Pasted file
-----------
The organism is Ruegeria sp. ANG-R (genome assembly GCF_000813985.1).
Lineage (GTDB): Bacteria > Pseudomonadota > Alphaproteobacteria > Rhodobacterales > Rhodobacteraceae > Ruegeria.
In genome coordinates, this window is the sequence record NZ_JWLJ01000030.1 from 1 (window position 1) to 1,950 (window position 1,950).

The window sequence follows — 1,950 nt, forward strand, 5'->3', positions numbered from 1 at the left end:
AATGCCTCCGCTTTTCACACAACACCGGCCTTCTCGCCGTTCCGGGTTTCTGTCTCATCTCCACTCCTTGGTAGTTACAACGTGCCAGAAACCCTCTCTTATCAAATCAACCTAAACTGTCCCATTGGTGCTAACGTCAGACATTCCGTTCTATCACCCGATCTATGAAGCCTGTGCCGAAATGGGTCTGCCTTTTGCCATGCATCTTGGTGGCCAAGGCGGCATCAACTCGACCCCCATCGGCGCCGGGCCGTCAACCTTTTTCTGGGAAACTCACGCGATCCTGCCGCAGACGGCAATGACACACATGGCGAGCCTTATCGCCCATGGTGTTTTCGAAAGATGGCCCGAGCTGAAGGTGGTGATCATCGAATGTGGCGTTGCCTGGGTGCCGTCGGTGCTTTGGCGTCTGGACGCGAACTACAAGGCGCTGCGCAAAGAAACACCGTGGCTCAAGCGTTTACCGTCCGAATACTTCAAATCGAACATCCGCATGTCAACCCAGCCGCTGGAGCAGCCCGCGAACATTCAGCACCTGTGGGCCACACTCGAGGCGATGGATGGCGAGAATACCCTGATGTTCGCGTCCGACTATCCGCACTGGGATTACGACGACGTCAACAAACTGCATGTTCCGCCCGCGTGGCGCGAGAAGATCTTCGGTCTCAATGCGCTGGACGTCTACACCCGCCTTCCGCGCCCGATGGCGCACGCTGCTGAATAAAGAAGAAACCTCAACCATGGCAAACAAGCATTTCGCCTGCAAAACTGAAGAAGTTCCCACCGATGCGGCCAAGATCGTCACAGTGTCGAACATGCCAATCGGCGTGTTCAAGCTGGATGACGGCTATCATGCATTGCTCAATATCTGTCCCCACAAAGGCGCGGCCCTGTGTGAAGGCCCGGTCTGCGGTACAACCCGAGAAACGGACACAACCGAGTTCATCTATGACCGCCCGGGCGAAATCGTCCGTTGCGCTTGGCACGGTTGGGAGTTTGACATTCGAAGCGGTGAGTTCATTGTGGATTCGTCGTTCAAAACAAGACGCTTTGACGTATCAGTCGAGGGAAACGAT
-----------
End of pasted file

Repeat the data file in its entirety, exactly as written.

The organism is Ruegeria sp. ANG-R (genome assembly GCF_000813985.1).
Lineage (GTDB): Bacteria > Pseudomonadota > Alphaproteobacteria > Rhodobacterales > Rhodobacteraceae > Ruegeria.
In genome coordinates, this window is the sequence record NZ_JWLJ01000030.1 from 1 (window position 1) to 1,950 (window position 1,950).

The window sequence follows — 1,950 nt, forward strand, 5'->3', positions numbered from 1 at the left end:
AATGCCTCCGCTTTTCACACAACACCGGCCTTCTCGCCGTTCCGGGTTTCTGTCTCATCTCCACTCCTTGGTAGTTACAACGTGCCAGAAACCCTCTCTTATCAAATCAACCTAAACTGTCCCATTGGTGCTAACGTCAGACATTCCGTTCTATCACCCGATCTATGAAGCCTGTGCCGAAATGGGTCTGCCTTTTGCCATGCATCTTGGTGGCCAAGGCGGCATCAACTCGACCCCCATCGGCGCCGGGCCGTCAACCTTTTTCTGGGAAACTCACGCGATCCTGCCGCAGACGGCAATGACACACATGGCGAGCCTTATCGCCCATGGTGTTTTCGAAAGATGGCCCGAGCTGAAGGTGGTGATCATCGAATGTGGCGTTGCCTGGGTGCCGTCGGTGCTTTGGCGTCTGGACGCGAACTACAAGGCGCTGCGCAAAGAAACACCGTGGCTCAAGCGTTTACCGTCCGAATACTTCAAATCGAACATCCGCATGTCAACCCAGCCGCTGGAGCAGCCCGCGAACATTCAGCACCTGTGGGCCACACTCGAGGCGATGGATGGCGAGAATACCCTGATGTTCGCGTCCGACTATCCGCACTGGGATTACGACGACGTCAACAAACTGCATGTTCCGCCCGCGTGGCGCGAGAAGATCTTCGGTCTCAATGCGCTGGACGTCTACACCCGCCTTCCGCGCCCGATGGCGCACGCTGCTGAATAAAGAAGAAACCTCAACCATGGCAAACAAGCATTTCGCCTGCAAAACTGAAGAAGTTCCCACCGATGCGGCCAAGATCGTCACAGTGTCGAACATGCCAATCGGCGTGTTCAAGCTGGATGACGGCTATCATGCATTGCTCAATATCTGTCCCCACAAAGGCGCGGCCCTGTGTGAAGGCCCGGTCTGCGGTACAACCCGAGAAACGGACACAACCGAGTTCATCTATGACCGCCCGGGCGAAATCGTCCGTTGCGCTTGGCACGGTTGGGAGTTTGACATTCGAAGCGGTGAGTTCATTGTGGATTCGTCGTTCAAAACAAGACGCTTTGACGTATCAGTCGAGGGAAACGAT